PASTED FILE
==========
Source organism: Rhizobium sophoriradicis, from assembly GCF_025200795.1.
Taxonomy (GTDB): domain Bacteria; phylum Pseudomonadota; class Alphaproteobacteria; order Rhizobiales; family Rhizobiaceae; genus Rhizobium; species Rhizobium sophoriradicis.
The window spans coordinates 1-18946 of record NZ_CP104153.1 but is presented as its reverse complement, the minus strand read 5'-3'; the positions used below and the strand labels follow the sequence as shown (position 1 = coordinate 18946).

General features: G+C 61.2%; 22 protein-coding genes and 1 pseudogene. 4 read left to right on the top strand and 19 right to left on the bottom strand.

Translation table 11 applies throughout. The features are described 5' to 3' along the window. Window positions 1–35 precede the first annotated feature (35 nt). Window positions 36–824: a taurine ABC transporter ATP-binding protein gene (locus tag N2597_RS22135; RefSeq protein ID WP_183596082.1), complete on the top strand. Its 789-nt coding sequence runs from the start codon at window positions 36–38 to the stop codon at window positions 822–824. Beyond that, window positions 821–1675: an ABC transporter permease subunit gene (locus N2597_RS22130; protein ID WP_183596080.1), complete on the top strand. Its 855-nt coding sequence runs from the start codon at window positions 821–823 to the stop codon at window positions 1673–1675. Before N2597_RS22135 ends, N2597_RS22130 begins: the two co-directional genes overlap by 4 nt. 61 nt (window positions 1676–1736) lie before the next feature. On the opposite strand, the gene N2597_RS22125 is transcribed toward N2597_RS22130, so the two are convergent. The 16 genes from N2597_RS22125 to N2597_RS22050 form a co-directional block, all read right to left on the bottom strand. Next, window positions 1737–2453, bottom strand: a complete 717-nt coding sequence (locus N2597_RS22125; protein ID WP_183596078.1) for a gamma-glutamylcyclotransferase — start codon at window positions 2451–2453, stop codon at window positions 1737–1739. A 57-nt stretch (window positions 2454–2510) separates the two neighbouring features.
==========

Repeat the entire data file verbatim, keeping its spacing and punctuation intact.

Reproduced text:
Source organism: Rhizobium sophoriradicis, from assembly GCF_025200795.1.
Taxonomy (GTDB): domain Bacteria; phylum Pseudomonadota; class Alphaproteobacteria; order Rhizobiales; family Rhizobiaceae; genus Rhizobium; species Rhizobium sophoriradicis.
The window spans coordinates 1-18946 of record NZ_CP104153.1 but is presented as its reverse complement, the minus strand read 5'-3'; the positions used below and the strand labels follow the sequence as shown (position 1 = coordinate 18946).

General features: G+C 61.2%; 22 protein-coding genes and 1 pseudogene. 4 read left to right on the top strand and 19 right to left on the bottom strand.

Translation table 11 applies throughout. The features are described 5' to 3' along the window. Window positions 1–35 precede the first annotated feature (35 nt). Window positions 36–824: a taurine ABC transporter ATP-binding protein gene (locus tag N2597_RS22135; RefSeq protein ID WP_183596082.1), complete on the top strand. Its 789-nt coding sequence runs from the start codon at window positions 36–38 to the stop codon at window positions 822–824. Beyond that, window positions 821–1675: an ABC transporter permease subunit gene (locus N2597_RS22130; protein ID WP_183596080.1), complete on the top strand. Its 855-nt coding sequence runs from the start codon at window positions 821–823 to the stop codon at window positions 1673–1675. Before N2597_RS22135 ends, N2597_RS22130 begins: the two co-directional genes overlap by 4 nt. 61 nt (window positions 1676–1736) lie before the next feature. On the opposite strand, the gene N2597_RS22125 is transcribed toward N2597_RS22130, so the two are convergent. The 16 genes from N2597_RS22125 to N2597_RS22050 form a co-directional block, all read right to left on the bottom strand. Next, window positions 1737–2453, bottom strand: a complete 717-nt coding sequence (locus N2597_RS22125; protein ID WP_183596078.1) for a gamma-glutamylcyclotransferase — start codon at window positions 2451–2453, stop codon at window positions 1737–1739. A 57-nt stretch (window positions 2454–2510) separates the two neighbouring features.